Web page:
Editorial cartoon by Graeme MacKay, The Hamilton Spectator – Thursday, December 5, 2013
Not too late for city to learn from its planning mistakes
Hamilton has made “classic mistakes” it has to reverse if it wants to be a great city, Toronto’s chief planner told a large crowd Tuesday night.
Sprawl, streets built for cars, “an inconceivable amount” of torn down heritage stock are some of the “hard truths” for Hamilton laid out by Jennifer Keesmaat.
“You’ve made the classic mistakes. You are a product of your time. I call them classic mistakes because other cities made them, too. But you’ve paid dearly for them.”
She said Hamilton has built a downtown that is a “great place to drive through but not a great place to be.”
Keesmaat, who took Toronto’s top planning post 14 months ago, said there are no great cities in the world that are easy to drive through.
Streets have to accommodate all modes of transportation, neighbourhoods have to bring all uses together and cities have to find ways to drive density to its core, she said.
Keesmaat is a Hamilton native and shared her memories of growing up on the west Mountain, taking the HSR and hefting her bike up the escarpment steps.
Keesmaat was speaking at the first Ambitious City event, hosted by the Hamilton Chamber of Commerce.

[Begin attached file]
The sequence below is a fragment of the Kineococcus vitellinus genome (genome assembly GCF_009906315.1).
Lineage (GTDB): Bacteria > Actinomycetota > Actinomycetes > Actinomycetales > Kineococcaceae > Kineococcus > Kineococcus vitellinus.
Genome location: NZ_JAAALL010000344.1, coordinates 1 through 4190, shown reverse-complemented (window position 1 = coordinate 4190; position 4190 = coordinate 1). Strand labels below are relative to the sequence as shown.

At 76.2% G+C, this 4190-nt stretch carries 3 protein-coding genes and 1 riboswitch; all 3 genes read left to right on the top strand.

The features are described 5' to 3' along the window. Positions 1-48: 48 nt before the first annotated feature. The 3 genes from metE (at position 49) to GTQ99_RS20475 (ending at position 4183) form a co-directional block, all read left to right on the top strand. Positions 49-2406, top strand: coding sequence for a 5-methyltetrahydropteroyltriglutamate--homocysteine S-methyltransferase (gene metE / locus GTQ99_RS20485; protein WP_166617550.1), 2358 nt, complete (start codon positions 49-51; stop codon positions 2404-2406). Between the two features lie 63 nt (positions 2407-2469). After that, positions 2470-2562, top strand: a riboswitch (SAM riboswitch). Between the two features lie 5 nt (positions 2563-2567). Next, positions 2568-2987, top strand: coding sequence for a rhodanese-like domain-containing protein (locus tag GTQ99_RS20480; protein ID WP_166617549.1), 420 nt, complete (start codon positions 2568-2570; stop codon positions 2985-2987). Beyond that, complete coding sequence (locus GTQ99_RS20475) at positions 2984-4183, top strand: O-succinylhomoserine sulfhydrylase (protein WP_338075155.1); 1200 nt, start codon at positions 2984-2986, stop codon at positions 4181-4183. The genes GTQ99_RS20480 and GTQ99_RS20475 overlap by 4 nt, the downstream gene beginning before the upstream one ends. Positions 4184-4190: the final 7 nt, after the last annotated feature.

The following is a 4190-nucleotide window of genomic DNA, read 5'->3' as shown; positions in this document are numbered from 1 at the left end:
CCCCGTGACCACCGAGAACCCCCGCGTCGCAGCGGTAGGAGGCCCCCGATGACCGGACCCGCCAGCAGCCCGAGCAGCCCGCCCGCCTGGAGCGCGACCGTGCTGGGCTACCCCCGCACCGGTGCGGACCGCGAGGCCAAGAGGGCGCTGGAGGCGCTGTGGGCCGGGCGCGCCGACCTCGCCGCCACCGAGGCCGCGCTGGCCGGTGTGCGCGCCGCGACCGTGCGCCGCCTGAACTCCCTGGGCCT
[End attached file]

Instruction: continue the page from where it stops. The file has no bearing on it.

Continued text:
Keanin Loomis, chamber CEO, says it’s time Hamilton reclaim the Ambitious City title, a moniker slapped on the city in derision by a Toronto newspaper in 1847.
Robert Smiley, The Spectator’s first editor, urged the city to proudly adopt the title.
“It’s time to take back the name and own it again,” Loomis told a large crowd in the LIUNA Station ballroom.
“Ambition is returning to the city.”
Keesmaat says Hamilton has a “great opportunity” to fix past mistakes with bike lanes, rapid transit, wider sidewalks, green spaces, adding density and including a wide variety of people in envisioning the city’s future.
She said urban experts have long been fascinated with Hamilton because it has all the ingredients for success in its downtown but hasn’t achieved expected growth.
Development incentives, two-street conversions and a growing arts scene are all pluses but haven’t achieved the animation of a great downtown because sprawl is still happening, she said.
“You can’t pull uses outward and still build activity downtown,” she said.
“It’s not about what is happening downtown but what is happening at the edges.” (Source: The Hamilton Spectator)